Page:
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Rep. Ciscomani's border security bill fails to pass U.S. House, marking the latest deadlock in D.C.

A bill that imposes criminal penalties on people accused of assisting cross-border crime has narrowly failed to pass the U.S. House of Representatives. 

It's the latest border bill to stall in Congress. Measures have been introduced, then stalled, for months as lawmakers argue over where to focus funding and resources at the border.

Man in suit in front of American flag
U.S. Rep. Juan Ciscomani on Feb. 8, 2024.

This latest bill — sponsored by Congressman Juan Ciscomani of southern Arizona — would have targeted those thought to be assisting cross-border smuggling or other crimes. By doing things like relaying information about the location of law enforcement or destroying a part of the border wall. It also would have imposed harsher charges against people who use a firearm while involved in those crimes.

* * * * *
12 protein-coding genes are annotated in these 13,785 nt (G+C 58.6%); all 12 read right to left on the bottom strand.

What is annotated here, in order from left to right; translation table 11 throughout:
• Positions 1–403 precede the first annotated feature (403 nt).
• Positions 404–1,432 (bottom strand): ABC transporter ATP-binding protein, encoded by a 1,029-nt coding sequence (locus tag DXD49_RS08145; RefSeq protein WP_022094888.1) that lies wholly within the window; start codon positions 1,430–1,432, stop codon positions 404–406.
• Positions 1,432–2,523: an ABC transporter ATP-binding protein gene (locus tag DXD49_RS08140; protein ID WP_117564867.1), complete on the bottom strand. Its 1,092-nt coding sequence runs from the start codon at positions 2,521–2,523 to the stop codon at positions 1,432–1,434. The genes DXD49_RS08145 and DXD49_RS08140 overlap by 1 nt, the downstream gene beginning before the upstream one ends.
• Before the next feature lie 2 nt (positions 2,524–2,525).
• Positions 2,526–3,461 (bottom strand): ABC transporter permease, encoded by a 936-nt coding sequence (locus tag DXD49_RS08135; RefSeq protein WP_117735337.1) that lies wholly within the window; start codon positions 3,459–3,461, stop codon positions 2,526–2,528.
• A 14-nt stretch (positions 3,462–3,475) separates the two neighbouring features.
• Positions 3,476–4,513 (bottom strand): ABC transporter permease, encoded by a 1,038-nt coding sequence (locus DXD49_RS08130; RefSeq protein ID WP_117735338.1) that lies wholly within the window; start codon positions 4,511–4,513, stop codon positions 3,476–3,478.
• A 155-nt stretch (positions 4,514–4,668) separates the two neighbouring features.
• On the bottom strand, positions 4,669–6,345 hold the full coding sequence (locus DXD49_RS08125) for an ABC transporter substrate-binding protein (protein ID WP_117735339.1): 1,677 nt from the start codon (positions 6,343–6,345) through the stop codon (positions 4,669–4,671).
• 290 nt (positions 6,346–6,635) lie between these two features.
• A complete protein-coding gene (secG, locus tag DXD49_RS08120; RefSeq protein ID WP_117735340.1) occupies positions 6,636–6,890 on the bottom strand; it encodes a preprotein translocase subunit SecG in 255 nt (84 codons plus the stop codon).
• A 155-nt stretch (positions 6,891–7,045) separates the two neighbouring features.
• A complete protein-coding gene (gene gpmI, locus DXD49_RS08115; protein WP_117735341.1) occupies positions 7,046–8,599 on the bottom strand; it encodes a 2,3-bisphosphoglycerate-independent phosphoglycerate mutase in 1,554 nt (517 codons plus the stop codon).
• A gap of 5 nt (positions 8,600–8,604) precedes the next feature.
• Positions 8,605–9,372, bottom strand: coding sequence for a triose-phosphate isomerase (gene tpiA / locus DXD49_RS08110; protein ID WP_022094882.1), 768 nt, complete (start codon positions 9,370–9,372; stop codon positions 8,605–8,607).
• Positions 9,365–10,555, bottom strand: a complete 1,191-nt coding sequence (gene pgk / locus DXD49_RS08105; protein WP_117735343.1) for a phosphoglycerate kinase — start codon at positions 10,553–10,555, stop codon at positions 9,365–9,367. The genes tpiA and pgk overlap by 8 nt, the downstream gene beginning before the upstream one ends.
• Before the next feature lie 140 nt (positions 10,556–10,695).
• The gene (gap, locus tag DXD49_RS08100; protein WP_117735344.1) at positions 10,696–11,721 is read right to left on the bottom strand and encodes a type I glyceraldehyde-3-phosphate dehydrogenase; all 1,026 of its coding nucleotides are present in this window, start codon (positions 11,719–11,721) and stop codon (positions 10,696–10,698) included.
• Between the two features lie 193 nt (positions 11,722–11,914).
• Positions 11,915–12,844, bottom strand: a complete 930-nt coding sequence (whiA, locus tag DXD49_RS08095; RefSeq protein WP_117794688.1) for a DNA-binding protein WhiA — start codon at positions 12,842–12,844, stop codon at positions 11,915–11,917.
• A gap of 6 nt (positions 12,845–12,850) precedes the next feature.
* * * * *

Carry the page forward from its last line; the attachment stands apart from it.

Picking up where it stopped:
The measure failed mostly along party lines over the weekend. Those opposed said it did not address the full breadth of needs along the border — like funding for asylum officers and immigration judges.

Alisa Reznick is a senior field correspondent covering stories across southern Arizona and the borderlands for the Tucson bureau of KJZZ's Fronteras Desk.